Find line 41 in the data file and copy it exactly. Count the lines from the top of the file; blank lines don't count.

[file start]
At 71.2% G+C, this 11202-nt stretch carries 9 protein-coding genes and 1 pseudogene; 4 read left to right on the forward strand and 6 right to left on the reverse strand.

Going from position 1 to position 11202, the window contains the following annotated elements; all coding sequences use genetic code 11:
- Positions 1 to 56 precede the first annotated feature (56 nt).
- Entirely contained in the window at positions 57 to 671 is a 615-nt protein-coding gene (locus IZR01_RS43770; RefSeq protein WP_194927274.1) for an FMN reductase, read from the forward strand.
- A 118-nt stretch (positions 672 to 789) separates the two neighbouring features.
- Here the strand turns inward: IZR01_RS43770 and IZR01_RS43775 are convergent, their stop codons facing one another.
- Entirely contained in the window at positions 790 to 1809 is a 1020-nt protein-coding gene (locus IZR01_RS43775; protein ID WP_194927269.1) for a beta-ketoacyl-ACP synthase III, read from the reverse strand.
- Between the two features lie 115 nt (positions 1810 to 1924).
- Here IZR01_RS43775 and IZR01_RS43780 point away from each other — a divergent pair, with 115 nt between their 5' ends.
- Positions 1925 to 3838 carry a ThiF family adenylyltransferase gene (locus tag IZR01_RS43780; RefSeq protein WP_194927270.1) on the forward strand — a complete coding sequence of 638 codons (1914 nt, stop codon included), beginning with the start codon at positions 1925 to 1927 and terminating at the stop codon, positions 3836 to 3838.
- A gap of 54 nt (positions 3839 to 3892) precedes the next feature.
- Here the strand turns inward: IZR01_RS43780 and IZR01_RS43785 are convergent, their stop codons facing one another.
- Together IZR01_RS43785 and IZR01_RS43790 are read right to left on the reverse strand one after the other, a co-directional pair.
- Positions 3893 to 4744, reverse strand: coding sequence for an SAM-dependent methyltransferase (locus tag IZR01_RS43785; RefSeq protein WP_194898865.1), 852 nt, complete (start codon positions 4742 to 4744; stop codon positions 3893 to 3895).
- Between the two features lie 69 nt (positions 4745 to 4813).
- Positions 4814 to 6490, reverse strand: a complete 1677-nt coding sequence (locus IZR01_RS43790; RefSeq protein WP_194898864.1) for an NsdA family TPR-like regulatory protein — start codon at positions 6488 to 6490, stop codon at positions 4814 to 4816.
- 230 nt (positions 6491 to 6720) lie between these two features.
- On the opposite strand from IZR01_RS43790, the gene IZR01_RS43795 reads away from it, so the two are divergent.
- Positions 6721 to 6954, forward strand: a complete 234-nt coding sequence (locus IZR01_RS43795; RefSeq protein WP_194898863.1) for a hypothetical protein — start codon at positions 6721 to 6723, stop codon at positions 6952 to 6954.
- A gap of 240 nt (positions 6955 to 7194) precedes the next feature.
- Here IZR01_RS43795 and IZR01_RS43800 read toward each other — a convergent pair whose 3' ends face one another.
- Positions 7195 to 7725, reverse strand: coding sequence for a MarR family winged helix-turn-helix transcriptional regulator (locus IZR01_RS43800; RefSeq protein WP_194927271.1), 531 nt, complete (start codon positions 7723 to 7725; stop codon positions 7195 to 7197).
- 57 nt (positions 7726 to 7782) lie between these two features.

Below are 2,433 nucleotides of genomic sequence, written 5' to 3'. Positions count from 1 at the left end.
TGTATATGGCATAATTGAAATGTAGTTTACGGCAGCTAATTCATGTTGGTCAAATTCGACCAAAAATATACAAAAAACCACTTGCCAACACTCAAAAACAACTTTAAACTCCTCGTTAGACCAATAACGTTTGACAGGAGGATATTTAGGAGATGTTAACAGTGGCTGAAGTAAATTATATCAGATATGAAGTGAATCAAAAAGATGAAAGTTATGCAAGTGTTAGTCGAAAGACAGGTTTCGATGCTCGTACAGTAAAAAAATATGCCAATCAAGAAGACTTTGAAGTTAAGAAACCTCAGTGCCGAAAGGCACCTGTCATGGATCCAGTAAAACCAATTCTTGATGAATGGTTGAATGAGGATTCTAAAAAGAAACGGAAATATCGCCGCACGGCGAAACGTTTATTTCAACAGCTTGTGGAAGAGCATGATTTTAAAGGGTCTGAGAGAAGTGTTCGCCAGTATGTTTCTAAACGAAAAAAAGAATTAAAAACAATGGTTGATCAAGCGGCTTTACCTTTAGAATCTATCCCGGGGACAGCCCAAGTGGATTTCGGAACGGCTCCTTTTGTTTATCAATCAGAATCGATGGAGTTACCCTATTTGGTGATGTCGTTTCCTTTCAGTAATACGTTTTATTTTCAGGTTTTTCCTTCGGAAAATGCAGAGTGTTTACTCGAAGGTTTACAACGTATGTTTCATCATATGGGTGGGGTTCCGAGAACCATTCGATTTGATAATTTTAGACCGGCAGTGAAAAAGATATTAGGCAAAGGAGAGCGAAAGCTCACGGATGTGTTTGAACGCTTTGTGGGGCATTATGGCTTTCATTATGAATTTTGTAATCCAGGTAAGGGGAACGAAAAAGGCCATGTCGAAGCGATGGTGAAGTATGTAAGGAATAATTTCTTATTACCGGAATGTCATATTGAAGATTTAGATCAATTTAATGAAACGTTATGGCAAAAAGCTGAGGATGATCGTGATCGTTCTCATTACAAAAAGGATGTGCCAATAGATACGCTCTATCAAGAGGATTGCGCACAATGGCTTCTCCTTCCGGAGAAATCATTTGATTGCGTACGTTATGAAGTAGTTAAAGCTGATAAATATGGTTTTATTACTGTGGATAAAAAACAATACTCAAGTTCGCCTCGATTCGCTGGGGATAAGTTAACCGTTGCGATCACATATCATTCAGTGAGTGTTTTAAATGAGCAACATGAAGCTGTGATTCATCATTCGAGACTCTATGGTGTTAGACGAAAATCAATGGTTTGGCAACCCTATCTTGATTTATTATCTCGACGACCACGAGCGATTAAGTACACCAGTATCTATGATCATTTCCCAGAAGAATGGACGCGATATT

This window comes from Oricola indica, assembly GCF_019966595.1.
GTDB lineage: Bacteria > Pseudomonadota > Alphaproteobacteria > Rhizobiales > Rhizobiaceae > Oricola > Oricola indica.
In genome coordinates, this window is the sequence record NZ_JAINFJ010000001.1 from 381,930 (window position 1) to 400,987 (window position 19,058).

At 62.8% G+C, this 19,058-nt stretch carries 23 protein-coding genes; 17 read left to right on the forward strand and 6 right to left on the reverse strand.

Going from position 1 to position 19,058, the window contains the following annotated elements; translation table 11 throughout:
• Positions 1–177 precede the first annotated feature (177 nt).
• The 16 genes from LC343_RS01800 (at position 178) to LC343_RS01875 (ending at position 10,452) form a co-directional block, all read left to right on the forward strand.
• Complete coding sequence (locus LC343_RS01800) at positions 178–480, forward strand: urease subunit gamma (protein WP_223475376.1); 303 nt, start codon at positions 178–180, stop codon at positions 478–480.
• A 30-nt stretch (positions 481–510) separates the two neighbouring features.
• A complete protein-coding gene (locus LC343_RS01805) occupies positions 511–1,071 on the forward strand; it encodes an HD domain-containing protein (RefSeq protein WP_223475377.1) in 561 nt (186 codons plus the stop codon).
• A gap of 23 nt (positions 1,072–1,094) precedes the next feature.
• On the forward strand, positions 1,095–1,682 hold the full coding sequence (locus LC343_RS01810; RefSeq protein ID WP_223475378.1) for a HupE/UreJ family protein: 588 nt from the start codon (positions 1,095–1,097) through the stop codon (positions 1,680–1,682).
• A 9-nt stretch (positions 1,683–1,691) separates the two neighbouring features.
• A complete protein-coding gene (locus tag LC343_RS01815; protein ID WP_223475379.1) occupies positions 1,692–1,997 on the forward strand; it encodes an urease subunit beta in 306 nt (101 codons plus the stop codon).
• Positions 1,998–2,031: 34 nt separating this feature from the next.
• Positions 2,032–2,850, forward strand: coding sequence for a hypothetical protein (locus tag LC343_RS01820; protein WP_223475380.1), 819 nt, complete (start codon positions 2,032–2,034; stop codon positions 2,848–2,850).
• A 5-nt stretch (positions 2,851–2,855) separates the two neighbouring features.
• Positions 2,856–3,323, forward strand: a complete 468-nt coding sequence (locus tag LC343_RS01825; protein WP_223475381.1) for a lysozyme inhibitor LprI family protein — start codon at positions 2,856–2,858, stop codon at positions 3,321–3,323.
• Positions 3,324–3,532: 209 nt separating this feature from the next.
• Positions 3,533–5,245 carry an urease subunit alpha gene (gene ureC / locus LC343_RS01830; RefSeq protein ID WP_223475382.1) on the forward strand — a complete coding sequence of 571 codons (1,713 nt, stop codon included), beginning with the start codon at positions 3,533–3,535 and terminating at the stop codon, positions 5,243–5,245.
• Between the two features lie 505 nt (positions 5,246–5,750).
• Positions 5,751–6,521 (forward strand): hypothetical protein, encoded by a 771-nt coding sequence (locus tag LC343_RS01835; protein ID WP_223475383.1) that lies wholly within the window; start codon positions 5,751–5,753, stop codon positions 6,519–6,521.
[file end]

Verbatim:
• Positions 2,032–2,850, forward strand: coding sequence for a hypothetical protein (locus tag LC343_RS01820; protein WP_223475380.1), 819 nt, complete (start codon positions 2,032–2,034; stop codon positions 2,848–2,850).